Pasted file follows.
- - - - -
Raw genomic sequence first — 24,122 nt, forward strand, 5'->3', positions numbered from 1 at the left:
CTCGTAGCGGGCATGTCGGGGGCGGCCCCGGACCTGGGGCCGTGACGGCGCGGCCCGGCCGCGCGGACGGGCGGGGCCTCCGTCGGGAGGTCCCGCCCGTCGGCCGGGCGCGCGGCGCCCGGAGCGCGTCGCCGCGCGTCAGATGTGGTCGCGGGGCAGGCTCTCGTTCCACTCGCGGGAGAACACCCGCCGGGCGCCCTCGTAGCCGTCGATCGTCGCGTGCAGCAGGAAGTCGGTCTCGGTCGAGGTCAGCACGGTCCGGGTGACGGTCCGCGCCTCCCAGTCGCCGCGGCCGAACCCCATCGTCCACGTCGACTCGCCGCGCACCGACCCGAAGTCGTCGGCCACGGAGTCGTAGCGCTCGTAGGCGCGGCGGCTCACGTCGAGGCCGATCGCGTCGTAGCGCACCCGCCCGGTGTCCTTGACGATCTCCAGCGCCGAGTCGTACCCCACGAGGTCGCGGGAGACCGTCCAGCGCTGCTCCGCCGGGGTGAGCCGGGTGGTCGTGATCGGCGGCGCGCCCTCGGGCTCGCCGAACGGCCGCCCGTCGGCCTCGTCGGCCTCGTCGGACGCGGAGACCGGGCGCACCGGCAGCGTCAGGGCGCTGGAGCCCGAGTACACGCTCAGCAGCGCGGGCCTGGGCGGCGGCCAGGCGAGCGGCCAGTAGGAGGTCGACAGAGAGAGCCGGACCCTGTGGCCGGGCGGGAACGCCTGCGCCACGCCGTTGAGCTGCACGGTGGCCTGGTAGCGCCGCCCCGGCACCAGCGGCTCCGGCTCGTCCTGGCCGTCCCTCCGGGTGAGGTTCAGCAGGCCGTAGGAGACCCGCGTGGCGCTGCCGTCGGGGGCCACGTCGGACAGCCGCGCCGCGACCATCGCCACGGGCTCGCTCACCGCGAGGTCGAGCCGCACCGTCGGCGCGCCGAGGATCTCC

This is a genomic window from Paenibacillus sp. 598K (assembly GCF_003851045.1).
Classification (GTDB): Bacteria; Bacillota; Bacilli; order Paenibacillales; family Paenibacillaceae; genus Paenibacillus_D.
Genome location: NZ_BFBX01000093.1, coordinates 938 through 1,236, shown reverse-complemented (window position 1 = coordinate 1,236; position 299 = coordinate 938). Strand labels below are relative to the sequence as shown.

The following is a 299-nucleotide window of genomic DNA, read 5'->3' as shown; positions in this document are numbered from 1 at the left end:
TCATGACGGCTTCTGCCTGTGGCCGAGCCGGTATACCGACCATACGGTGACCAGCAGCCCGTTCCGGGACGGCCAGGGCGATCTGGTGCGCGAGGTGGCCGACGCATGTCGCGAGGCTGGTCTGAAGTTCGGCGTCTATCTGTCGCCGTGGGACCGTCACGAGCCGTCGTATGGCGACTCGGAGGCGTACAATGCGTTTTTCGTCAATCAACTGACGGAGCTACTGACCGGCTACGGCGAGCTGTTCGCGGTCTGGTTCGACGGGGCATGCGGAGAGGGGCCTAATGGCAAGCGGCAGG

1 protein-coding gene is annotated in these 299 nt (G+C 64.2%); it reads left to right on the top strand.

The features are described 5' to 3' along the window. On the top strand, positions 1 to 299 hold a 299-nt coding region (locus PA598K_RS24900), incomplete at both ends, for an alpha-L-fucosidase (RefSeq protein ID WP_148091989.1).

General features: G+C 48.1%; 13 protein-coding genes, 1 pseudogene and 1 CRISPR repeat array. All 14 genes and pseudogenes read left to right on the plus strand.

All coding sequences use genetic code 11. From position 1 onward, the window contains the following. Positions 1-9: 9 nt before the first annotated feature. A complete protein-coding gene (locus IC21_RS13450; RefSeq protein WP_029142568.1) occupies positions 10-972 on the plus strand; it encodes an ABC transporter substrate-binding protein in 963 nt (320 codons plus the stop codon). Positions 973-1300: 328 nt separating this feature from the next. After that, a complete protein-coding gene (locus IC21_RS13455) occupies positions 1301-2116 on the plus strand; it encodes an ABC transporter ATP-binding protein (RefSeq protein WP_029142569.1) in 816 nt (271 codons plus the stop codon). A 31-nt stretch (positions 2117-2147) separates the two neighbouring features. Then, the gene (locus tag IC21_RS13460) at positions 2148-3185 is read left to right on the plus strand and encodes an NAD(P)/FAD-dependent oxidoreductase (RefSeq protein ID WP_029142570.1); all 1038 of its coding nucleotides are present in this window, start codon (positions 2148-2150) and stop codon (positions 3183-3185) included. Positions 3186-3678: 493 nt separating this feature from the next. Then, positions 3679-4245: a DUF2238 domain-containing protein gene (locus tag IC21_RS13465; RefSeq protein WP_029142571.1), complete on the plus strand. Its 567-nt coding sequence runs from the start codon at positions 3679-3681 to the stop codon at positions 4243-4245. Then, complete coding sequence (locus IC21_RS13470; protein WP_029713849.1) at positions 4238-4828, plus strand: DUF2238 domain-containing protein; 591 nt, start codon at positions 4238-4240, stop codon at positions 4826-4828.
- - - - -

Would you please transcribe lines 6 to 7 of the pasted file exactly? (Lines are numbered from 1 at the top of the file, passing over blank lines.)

The following is a 299-nucleotide window of genomic DNA, read 5'->3' as shown; positions in this document are numbered from 1 at the left end:
TCATGACGGCTTCTGCCTGTGGCCGAGCCGGTATACCGACCATACGGTGACCAGCAGCCCGTTCCGGGACGGCCAGGGCGATCTGGTGCGCGAGGTGGCCGACGCATGTCGCGAGGCTGGTCTGAAGTTCGGCGTCTATCTGTCGCCGTGGGACCGTCACGAGCCGTCGTATGGCGACTCGGAGGCGTACAATGCGTTTTTCGTCAATCAACTGACGGAGCTACTGACCGGCTACGGCGAGCTGTTCGCGGTCTGGTTCGACGGGGCATGCGGAGAGGGGCCTAATGGCAAGCGGCAGG